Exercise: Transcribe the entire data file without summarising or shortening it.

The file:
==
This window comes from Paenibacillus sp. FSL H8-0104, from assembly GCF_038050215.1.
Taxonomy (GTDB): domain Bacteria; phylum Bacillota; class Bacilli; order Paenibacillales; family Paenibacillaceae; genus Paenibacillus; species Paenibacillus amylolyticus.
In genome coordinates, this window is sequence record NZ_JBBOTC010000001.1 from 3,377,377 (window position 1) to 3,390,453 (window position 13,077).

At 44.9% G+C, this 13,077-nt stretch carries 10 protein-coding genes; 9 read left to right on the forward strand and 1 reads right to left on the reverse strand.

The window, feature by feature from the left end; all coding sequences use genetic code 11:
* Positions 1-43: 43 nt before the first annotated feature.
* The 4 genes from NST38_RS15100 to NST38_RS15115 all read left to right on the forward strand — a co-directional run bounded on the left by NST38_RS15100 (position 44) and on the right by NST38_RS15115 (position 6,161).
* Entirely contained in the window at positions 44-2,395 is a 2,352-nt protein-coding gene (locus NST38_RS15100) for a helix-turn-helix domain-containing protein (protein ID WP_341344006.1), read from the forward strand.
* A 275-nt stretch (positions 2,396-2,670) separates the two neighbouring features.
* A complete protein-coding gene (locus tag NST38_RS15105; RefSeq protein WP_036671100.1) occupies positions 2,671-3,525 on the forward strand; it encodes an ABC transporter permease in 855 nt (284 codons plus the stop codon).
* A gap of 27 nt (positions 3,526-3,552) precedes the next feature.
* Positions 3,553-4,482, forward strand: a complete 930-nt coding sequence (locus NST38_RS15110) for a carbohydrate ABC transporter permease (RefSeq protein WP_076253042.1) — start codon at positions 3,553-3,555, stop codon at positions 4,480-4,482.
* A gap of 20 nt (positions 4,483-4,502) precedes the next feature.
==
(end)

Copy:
This window comes from Paenibacillus sp. FSL H8-0104, from assembly GCF_038050215.1.
Taxonomy (GTDB): domain Bacteria; phylum Bacillota; class Bacilli; order Paenibacillales; family Paenibacillaceae; genus Paenibacillus; species Paenibacillus amylolyticus.
In genome coordinates, this window is sequence record NZ_JBBOTC010000001.1 from 3,377,377 (window position 1) to 3,390,453 (window position 13,077).

At 44.9% G+C, this 13,077-nt stretch carries 10 protein-coding genes; 9 read left to right on the forward strand and 1 reads right to left on the reverse strand.

The window, feature by feature from the left end; all coding sequences use genetic code 11:
* Positions 1-43: 43 nt before the first annotated feature.
* The 4 genes from NST38_RS15100 to NST38_RS15115 all read left to right on the forward strand — a co-directional run bounded on the left by NST38_RS15100 (position 44) and on the right by NST38_RS15115 (position 6,161).
* Entirely contained in the window at positions 44-2,395 is a 2,352-nt protein-coding gene (locus NST38_RS15100) for a helix-turn-helix domain-containing protein (protein ID WP_341344006.1), read from the forward strand.
* A 275-nt stretch (positions 2,396-2,670) separates the two neighbouring features.
* A complete protein-coding gene (locus tag NST38_RS15105; RefSeq protein WP_036671100.1) occupies positions 2,671-3,525 on the forward strand; it encodes an ABC transporter permease in 855 nt (284 codons plus the stop codon).
* A gap of 27 nt (positions 3,526-3,552) precedes the next feature.
* Positions 3,553-4,482, forward strand: a complete 930-nt coding sequence (locus NST38_RS15110) for a carbohydrate ABC transporter permease (RefSeq protein WP_076253042.1) — start codon at positions 3,553-3,555, stop codon at positions 4,480-4,482.
* A gap of 20 nt (positions 4,483-4,502) precedes the next feature.